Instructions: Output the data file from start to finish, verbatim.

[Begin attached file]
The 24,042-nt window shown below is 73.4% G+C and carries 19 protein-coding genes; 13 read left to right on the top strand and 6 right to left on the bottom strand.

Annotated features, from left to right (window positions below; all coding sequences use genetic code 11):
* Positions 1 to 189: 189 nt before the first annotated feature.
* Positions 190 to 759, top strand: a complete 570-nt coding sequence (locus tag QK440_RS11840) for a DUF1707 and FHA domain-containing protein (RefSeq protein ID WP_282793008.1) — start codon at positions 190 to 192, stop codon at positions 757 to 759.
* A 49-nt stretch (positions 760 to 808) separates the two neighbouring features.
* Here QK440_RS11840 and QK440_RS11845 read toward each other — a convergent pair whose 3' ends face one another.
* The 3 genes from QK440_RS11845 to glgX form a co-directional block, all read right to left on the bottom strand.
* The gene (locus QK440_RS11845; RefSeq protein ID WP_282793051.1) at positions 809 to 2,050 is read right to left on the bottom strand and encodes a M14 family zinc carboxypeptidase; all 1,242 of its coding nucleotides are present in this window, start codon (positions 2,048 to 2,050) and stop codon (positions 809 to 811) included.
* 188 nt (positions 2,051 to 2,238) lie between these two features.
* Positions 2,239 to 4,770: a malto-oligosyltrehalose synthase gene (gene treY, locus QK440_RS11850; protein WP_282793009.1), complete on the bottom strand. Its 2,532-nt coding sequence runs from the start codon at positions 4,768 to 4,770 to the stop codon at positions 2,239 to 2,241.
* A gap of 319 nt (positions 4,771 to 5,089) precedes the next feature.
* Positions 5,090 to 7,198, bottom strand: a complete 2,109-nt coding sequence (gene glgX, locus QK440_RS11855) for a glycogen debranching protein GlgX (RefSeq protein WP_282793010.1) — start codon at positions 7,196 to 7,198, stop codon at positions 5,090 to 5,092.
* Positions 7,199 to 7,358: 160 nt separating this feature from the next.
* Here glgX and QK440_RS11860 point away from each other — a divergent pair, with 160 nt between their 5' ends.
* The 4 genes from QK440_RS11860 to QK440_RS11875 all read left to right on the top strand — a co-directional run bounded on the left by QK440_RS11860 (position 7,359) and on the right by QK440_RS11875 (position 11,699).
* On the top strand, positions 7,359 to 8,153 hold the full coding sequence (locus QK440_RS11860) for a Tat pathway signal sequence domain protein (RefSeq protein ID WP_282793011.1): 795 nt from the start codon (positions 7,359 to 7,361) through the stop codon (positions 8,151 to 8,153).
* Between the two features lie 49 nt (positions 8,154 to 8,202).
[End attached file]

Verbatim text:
The 24,042-nt window shown below is 73.4% G+C and carries 19 protein-coding genes; 13 read left to right on the top strand and 6 right to left on the bottom strand.

Annotated features, from left to right (window positions below; all coding sequences use genetic code 11):
* Positions 1 to 189: 189 nt before the first annotated feature.
* Positions 190 to 759, top strand: a complete 570-nt coding sequence (locus tag QK440_RS11840) for a DUF1707 and FHA domain-containing protein (RefSeq protein ID WP_282793008.1) — start codon at positions 190 to 192, stop codon at positions 757 to 759.
* A 49-nt stretch (positions 760 to 808) separates the two neighbouring features.
* Here QK440_RS11840 and QK440_RS11845 read toward each other — a convergent pair whose 3' ends face one another.
* The 3 genes from QK440_RS11845 to glgX form a co-directional block, all read right to left on the bottom strand.
* The gene (locus QK440_RS11845; RefSeq protein ID WP_282793051.1) at positions 809 to 2,050 is read right to left on the bottom strand and encodes a M14 family zinc carboxypeptidase; all 1,242 of its coding nucleotides are present in this window, start codon (positions 2,048 to 2,050) and stop codon (positions 809 to 811) included.
* 188 nt (positions 2,051 to 2,238) lie between these two features.
* Positions 2,239 to 4,770: a malto-oligosyltrehalose synthase gene (gene treY, locus QK440_RS11850; protein WP_282793009.1), complete on the bottom strand. Its 2,532-nt coding sequence runs from the start codon at positions 4,768 to 4,770 to the stop codon at positions 2,239 to 2,241.
* A gap of 319 nt (positions 4,771 to 5,089) precedes the next feature.
* Positions 5,090 to 7,198, bottom strand: a complete 2,109-nt coding sequence (gene glgX, locus QK440_RS11855) for a glycogen debranching protein GlgX (RefSeq protein WP_282793010.1) — start codon at positions 7,196 to 7,198, stop codon at positions 5,090 to 5,092.
* Positions 7,199 to 7,358: 160 nt separating this feature from the next.
* Here glgX and QK440_RS11860 point away from each other — a divergent pair, with 160 nt between their 5' ends.
* The 4 genes from QK440_RS11860 to QK440_RS11875 all read left to right on the top strand — a co-directional run bounded on the left by QK440_RS11860 (position 7,359) and on the right by QK440_RS11875 (position 11,699).
* On the top strand, positions 7,359 to 8,153 hold the full coding sequence (locus QK440_RS11860) for a Tat pathway signal sequence domain protein (RefSeq protein ID WP_282793011.1): 795 nt from the start codon (positions 7,359 to 7,361) through the stop codon (positions 8,151 to 8,153).
* Between the two features lie 49 nt (positions 8,154 to 8,202).